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Everything posted by Zimbabwe

  1. There's also an inevitability which strikes me about the normalising homosexuality movement- it's a multi pronged approach from editing what is taught to children on school curriculums, having books like 'My Two Dads' in children's libraries and making it increasingly unfashionable, archaic and bigoted to challenge homosexuality on any grounds. The pro-gay lobby's narrative is built on 'love wins', 'love without boundaries' etc likening it to those in the past who weren't able to be together because of different racial backgrounds etc. So supporting homosexuality is now akin to supporting a basic, humanistic, universal 'human' right to love without prejudice. What kind of narrow minded bigot could possibly be against that, right? But this is the way the tide is going and it is only going to become more entrenched and stronger- it's part and parcel of the society we chose to live in. So in a pragmatic sense, you can only respond with holding onto your own core values whilst maintainig kindness and wisdom in your conduct. An analysis of the Gay Rights Movement: A worthy 2 part read if you have the time: http://www.islam21c.com/islamic-thought/8799-how-the-west-was-won-an-analysis-of-the-gay-rights-movement-part-1/
  2. People do seem endlessly baffled with the idea that you could fundamentally disagree with a concept while maintaining kindness, dignity and justice in your outward treatment. If you're a practising Muslim who has a 'dawah-minded' approach in your interactions with non Muslims anyway, this isn't a hard 'paradox' to traverse, but it seems the extreme taboo and inherent 'eww-ness' of homosexuality means people forfeit their senses in this regard.
  3. In Shari'ah, non Muslims are allowed to marry using their own courts and religious institutions- the Law recognises the marriages of other religious traditions! (PS: I miss you)
  4. I can't actually imagine living life in a place where you can just eat anything you like sold in cafes, shops, restaurants. It's funny, but the constant 'dietary-compatibility' checking becomes so ingrained it's not even like an active step anymore. Having said that, if I were living in a country where halal was the norm, I would still be doing 'checking' when it comes to the source of the food and conditions of animals etc. I can't even buy fresh fish from a supermarket and must go to an independent fish monger where I can talk to the manager at length and see he's actually really clued up about his produce, where it comes from and the many different amazing things you can do with barramundi!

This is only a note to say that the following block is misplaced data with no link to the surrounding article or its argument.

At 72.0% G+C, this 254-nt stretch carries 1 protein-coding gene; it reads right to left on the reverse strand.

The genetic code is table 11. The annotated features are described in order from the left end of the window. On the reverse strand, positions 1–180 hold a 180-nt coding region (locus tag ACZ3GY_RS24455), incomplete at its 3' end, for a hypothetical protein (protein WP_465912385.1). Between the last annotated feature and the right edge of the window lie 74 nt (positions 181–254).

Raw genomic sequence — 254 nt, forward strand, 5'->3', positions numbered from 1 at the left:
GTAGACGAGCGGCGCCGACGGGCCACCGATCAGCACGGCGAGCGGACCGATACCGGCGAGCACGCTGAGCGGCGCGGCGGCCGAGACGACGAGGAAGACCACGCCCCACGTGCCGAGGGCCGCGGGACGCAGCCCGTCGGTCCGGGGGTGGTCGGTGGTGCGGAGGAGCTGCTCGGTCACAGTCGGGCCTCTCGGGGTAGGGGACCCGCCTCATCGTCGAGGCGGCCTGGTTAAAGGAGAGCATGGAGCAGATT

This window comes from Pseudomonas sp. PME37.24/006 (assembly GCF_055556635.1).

5. The latter pages of this thread look like a car crash- neither of you are going to understand one another or are even going to be able to successfully communicate- so I agree with Ras, just drop it and don't waste precious Ramadhan time on it!
  6. Slight misunderstanding here guys, it's the father's testosterone which drops and oxytocin which spikes- not the baby's. The infant gets their oxytocin from a combination of skin-to-skin, an established breastfeeding relationship and things like co-sleeping where they can sync their breathing and regulate their body temperature modelled on their mother/father who they are sleeping alongside. The point of that is that whilst women's brain chemistry and hormones take a permanent shift following childbirth, newer research is showing fathers too can experience these internal hormonal changes after their children are born through proactive and physical parenting. It is always to a lesser extent than the mother's, but still a significant change.
  7. Did you guys hear the story of the woman who was one of the first children to be adopted by two gay men? She came out in opposition to gay adoption but not for reasons of 'homophobia' or 'unnaturalness' but because she said she spent her entire life missing and mourning the mother she never had. The 'right' to a mother was taken away from her before she was able to even decide for herself and she said even the unending love of two fathers could never compensate for that. Similar stories of those raised by two mothers (i.e.: being 'robbed' of a father) have also surfaced, albeit to a lesser extent). There are certain biological realities such as pregnancy, childbirth and breastfeeding which require the disproportionate physical input of the mother over the father especially in the very early newborn stages. This is coupled with the fact that there are permanent hormonal changes and alterations to a woman's brain chemistry following childbirth and particularly if she decides to breastfeed for an 'extended' time (considered 12 months + now). However, you know what's interesting? There has been research done that the first skin-to-skin contact between a newborn human and it's male parent actually leads to a lowering of testosterone, a sharp hike in oxytocin (the "love hormone" and pheromones where he experiences to a lesser extent the hormones of a new mother). What's interesting is that this only occurs following deliberate physical bonding between the father and baby (something all hospitals recommend in the minutes after delivery- skin-to-skin for mothers AND fathers)- so you basically get out of the relationship what you put in. An absent father will be considered 'expendable' to the newborn needs of a child if he simply isn't there. However, there are many ways he can take on the role of nurturing and caring- with corresponding changes to his own body chemistry! Edit: Excuse the source but: http://www.dailymail.co.uk/health/article-3097497/Having-baby-wires-woman-s-brain-LIFE-Surge-pregnancy-hormones-alters-effect-HRT-raises-risk-Alzheimer-s.html